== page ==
Byline: David Moin

NEW YORK — Club Monaco opens its 12,000-square-foot U.S. flagship here on Fifth Avenue Saturday, giving an upbeat spin to the chain after last week’s disclosure that 11 stores will close.
Roger Farah, president of the parent corporation Polo Ralph Lauren, projected the flagship, between 54th and 55th Streets, will do between $10 million and $20 million in sales in its first year.
“We’ve done phenomenal in the New York market,” Farah stated Thursday. “We will cluster this market. We are negotiating for two more stores.” He declined to disclose the locations. In addition to the flagship, Club Monaco has four other units in Manhattan.
Other markets have been less phenomenal, making for a less-than-satisfactory performance for the chain overall this year. Club Monaco, based in Toronto, was purchased in May 1999 by Polo, which this year took over the management. It’s currently searching for a chief executive to run the division.
The 11 Club Monaco closings, occurring over the next six months, are in more remote Canadian locations, rather than urban markets. Club Monaco will end the year with 62 to 64 stores, with about one-third in the U.S. Despite this year’s concerns, the corporation still believes there is the potential for around 200 stores in the U.S. alone.
The flagship serves as a showcase for new products and categories that the chain has been rolling out over the past couple of years, including cosmetics, which is played up in the front of the store with a self-service corner. The cosmetics are also wholesaled to Sephora, Saks Fifth Avenue and a few other department stores, and were introduced two years ago.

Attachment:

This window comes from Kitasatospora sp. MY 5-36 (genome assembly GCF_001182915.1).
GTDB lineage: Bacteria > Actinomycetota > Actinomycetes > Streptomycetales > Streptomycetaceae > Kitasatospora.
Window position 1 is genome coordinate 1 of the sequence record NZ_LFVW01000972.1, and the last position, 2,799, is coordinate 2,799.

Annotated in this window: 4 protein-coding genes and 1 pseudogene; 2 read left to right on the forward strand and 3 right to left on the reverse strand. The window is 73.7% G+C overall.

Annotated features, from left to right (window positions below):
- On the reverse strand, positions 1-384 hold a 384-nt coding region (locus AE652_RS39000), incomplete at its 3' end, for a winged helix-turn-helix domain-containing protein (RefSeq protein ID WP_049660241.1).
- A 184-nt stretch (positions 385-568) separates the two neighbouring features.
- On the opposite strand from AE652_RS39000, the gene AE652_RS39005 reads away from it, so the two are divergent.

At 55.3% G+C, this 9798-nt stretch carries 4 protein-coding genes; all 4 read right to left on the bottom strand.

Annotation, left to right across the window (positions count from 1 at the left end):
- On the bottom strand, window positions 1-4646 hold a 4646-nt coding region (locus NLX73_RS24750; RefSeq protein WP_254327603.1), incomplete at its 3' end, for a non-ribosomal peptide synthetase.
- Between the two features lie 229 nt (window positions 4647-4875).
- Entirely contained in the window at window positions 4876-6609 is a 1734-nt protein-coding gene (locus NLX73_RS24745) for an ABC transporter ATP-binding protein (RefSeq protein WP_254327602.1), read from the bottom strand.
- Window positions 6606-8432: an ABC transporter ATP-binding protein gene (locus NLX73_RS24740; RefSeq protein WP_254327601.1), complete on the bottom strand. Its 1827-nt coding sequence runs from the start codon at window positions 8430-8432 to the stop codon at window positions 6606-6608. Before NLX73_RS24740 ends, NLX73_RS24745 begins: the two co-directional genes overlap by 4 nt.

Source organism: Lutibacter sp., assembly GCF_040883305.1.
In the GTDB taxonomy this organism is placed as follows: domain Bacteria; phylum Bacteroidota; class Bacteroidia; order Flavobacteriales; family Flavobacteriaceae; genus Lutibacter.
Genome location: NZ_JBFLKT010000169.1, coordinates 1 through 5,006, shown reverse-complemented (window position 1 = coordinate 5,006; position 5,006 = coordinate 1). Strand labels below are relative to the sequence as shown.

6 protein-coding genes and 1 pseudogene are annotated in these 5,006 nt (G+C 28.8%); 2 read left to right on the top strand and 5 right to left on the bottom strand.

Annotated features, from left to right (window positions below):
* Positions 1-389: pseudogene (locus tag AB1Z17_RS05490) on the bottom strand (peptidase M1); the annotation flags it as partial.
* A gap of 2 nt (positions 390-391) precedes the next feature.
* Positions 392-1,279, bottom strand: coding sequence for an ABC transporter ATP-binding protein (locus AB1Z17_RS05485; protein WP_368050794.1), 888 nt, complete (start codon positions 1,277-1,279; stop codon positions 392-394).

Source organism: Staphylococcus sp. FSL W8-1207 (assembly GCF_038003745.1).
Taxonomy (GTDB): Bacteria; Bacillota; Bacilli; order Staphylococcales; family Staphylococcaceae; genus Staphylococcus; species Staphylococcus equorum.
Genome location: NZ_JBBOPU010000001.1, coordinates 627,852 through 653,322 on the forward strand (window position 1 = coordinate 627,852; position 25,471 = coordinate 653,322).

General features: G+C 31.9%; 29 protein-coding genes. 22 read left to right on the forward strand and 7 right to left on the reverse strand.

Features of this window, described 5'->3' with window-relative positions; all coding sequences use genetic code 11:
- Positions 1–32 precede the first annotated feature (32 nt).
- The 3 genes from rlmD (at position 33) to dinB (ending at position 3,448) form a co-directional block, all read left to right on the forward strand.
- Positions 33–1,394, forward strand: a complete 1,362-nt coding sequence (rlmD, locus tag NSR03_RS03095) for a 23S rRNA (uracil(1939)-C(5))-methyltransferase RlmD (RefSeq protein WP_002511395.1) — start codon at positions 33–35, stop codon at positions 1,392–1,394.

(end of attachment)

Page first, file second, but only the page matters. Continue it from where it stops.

Shoes were introduced last month and are priced around $199. Boots are around $345.
Farah said that with four floors, there’s room to bring in additional categories not yet sold in the U.S. stores, such as soft home goods under the Caban label, launching Thursday in Toronto. Farah said the home goods could eventually be sold on the third or fourth floor of the Fifth Avenue store. For the opening, however, only the first two floors will be used for selling, with the top two for offices. The store has 4,750 square feet for women’s wear, cosmetics and shoes on one, and 3,000 square feet for men’s wear on two. There’s also a concierge desk on the first floor.
Overall, the store has a strong business-casual appeal with a fashion edge, plus lots of classic cashmere turtlenecks, priced at $169, as well as crewnecks and tweeds. Many products, such as metallic “shine” alpaca turtlenecks, priced at $109, can be matched with tweed pants, priced at $129, for more of an evening look.
“You are not going to see just a classic bomber at Club Monaco,” said George Poulios, East Coast regional manager of Club Monaco, as he displayed a leather “mason” coat, at $599.
The building has landmark status, which posed some architectural challenges in the construction. As a result, instead of the usual wide-open single-level stores, this one has separate, more intimate areas, like in-store shops, which help differentiate the merchandise by category.
The Fifth Avenue location, formerly occupied by Bijan, was designed by architect Deborah Berke. It has 20-foot windows for a broad view of what’s inside and a clean look with walnut wood floors and black-and-white photos of Richard Avedon’s advertising campaign for the chain, as well as a stone wall and a translucent skylight previously hidden by sheetrock.
“The idea was to create a modern interior with a lot of texture, so it’s more sophisticated architecturally than some of the simpler Club Monaco stores we’ve done in the past, to appeal to the more sophisticated Fifth Avenue customer,” said Berke. “It’s richly textured.”

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